Following the Federal National Council's (FNC's) approval of the draft United Arab Emirates (UAE) Anti-commercial Fraud Law on March 4 2014, further amendments have been made to the draft law as it progresses towards enactment.
Following the FNC's approval, the draft law must now undergo further review at the ministerial level before it is signed into law by or on behalf of the UAE president, His Highness Sheikh Khalifa Bin Zayed Al Nahyan, and published in the Official Gazette.
As part of the ministerial-level review, amendments have been made to the draft law which address some of the concerns raised by brand owners in earlier versions.
Compared to the first draft, published in early 2013, the current version has several amendments that will affect brand owners and their ability to enforce their IP rights in the United Arab Emirates.
Re-export of infringing goods
One of the major concerns with the previous version of the draft law was that it empowered enforcement authorities to require importers to return counterfeit goods to the country of origin. This provision was a serious concern for brand owners because it can be difficult (or in many cases impossible) to trace infringing goods. Often, when goods cannot be traced, they end up back on the market, instead of being seized and destroyed. The latest version of the draft law seeks to deal with this issue by distinguishing between fraudulent and corrupt commodities (which may be re-exported) and counterfeit commodities (which must be destroyed in accordance with the implementing regulations). Accordingly, the question of whether a specific item should be re-exported or destroyed depends on whether it falls within the definition of a 'fraudulent commodity', a 'corrupt commodity' or a 'counterfeit commodity'.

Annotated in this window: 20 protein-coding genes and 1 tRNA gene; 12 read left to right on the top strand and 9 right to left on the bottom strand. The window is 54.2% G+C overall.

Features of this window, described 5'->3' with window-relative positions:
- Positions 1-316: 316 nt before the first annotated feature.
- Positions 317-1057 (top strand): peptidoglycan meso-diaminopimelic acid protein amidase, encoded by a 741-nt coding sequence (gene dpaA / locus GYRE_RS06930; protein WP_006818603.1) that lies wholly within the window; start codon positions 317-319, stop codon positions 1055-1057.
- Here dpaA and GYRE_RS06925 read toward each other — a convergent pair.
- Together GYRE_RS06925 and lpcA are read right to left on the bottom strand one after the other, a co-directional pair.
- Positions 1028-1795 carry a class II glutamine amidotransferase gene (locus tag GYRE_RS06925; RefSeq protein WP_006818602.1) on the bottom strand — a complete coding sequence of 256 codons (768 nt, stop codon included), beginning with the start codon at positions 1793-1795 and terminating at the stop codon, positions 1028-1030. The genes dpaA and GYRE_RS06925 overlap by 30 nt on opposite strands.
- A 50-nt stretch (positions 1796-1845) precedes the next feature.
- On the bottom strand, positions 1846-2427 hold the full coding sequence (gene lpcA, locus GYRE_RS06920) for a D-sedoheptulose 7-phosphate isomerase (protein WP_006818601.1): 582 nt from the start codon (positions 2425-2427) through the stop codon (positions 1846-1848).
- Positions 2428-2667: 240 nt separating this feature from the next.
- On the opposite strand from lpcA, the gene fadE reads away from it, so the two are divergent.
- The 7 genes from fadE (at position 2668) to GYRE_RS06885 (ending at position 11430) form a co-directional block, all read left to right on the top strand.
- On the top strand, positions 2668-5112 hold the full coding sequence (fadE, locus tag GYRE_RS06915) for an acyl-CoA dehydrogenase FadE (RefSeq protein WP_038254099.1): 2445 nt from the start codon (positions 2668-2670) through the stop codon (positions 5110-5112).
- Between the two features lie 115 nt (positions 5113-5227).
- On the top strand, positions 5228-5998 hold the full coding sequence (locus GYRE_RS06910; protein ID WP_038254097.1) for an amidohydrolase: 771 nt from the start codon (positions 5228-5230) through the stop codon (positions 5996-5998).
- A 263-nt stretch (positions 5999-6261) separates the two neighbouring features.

The definition of a 'counterfeit commodity' is straightforward, in that it covers commodities "bearing without permission a trade mark which is identical or similar to the trade mark legally registered".
However, the definitions of the different types of commodity used in the draft law are not mutually exclusive. As a result, it is possible for goods that fall within the definition of 'counterfeit commodities' also to fall within the definition of 'fraudulent commodities' (which includes goods that do not meet the requirements of UAE law) or 'corrupt commodities' (which includes goods that are not fit for use or that do not meet the technical specifications required by law).
In order to avoid ambiguity, the draft law may be amended further to state expressly that counterfeit commodities cannot be re-exported, even if they also fall within the definition of 'fraudulent or corrupt commodities'. This could be achieved either by amending the definitions of 'fraudulent and corrupt commodities' to exclude counterfeit commodities or by amending the draft law to clarify that counterfeit commodities – including counterfeit commodities that also constitute fraudulent commodities or corrupt commodities – must be destroyed in accordance with the implementing regulations.
In the current version of the draft law, the definition of 'counterfeit commodities' includes goods which bear a mark that is identical or similar to a registered trademark. Previously, the definition was limited to goods that featured a mark which was identical to a registered trademark.
The extended scope of 'counterfeit commodities' is to be welcomed. However, even with this amendment, the draft law is potentially narrower in scope than the Anti-commercial Fraud Law and implementing regulations currently in force.